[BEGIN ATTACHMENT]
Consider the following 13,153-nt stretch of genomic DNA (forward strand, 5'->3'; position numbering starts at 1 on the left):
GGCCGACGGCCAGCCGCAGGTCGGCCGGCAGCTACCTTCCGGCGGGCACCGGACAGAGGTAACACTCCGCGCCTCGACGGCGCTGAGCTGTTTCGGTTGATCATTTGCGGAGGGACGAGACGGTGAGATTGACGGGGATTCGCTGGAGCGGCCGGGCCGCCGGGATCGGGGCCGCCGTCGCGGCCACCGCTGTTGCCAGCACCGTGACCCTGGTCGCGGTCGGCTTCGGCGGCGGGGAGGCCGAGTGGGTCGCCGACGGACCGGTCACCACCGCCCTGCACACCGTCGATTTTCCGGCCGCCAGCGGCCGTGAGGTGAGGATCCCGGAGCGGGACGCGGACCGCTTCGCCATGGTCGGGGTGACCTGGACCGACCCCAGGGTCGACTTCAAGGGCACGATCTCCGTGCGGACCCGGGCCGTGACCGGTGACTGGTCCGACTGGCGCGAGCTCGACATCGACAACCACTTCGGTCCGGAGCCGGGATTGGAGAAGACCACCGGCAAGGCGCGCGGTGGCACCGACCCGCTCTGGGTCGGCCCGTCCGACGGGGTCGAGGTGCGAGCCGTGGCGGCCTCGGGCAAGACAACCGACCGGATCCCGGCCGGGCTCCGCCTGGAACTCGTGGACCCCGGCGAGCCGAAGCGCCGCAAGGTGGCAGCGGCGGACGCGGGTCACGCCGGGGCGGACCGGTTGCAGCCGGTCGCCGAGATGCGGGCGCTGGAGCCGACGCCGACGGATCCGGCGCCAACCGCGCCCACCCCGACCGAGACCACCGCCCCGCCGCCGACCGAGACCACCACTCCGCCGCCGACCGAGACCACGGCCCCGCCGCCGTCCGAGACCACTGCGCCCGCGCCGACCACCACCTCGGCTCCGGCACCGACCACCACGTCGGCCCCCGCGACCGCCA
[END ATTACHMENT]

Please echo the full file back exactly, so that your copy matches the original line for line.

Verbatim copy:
Consider the following 13,153-nt stretch of genomic DNA (forward strand, 5'->3'; position numbering starts at 1 on the left):
GGCCGACGGCCAGCCGCAGGTCGGCCGGCAGCTACCTTCCGGCGGGCACCGGACAGAGGTAACACTCCGCGCCTCGACGGCGCTGAGCTGTTTCGGTTGATCATTTGCGGAGGGACGAGACGGTGAGATTGACGGGGATTCGCTGGAGCGGCCGGGCCGCCGGGATCGGGGCCGCCGTCGCGGCCACCGCTGTTGCCAGCACCGTGACCCTGGTCGCGGTCGGCTTCGGCGGCGGGGAGGCCGAGTGGGTCGCCGACGGACCGGTCACCACCGCCCTGCACACCGTCGATTTTCCGGCCGCCAGCGGCCGTGAGGTGAGGATCCCGGAGCGGGACGCGGACCGCTTCGCCATGGTCGGGGTGACCTGGACCGACCCCAGGGTCGACTTCAAGGGCACGATCTCCGTGCGGACCCGGGCCGTGACCGGTGACTGGTCCGACTGGCGCGAGCTCGACATCGACAACCACTTCGGTCCGGAGCCGGGATTGGAGAAGACCACCGGCAAGGCGCGCGGTGGCACCGACCCGCTCTGGGTCGGCCCGTCCGACGGGGTCGAGGTGCGAGCCGTGGCGGCCTCGGGCAAGACAACCGACCGGATCCCGGCCGGGCTCCGCCTGGAACTCGTGGACCCCGGCGAGCCGAAGCGCCGCAAGGTGGCAGCGGCGGACGCGGGTCACGCCGGGGCGGACCGGTTGCAGCCGGTCGCCGAGATGCGGGCGCTGGAGCCGACGCCGACGGATCCGGCGCCAACCGCGCCCACCCCGACCGAGACCACCGCCCCGCCGCCGACCGAGACCACCACTCCGCCGCCGACCGAGACCACGGCCCCGCCGCCGTCCGAGACCACTGCGCCCGCGCCGACCACCACCTCGGCTCCGGCACCGACCACCACGTCGGCCCCCGCGACCGCCA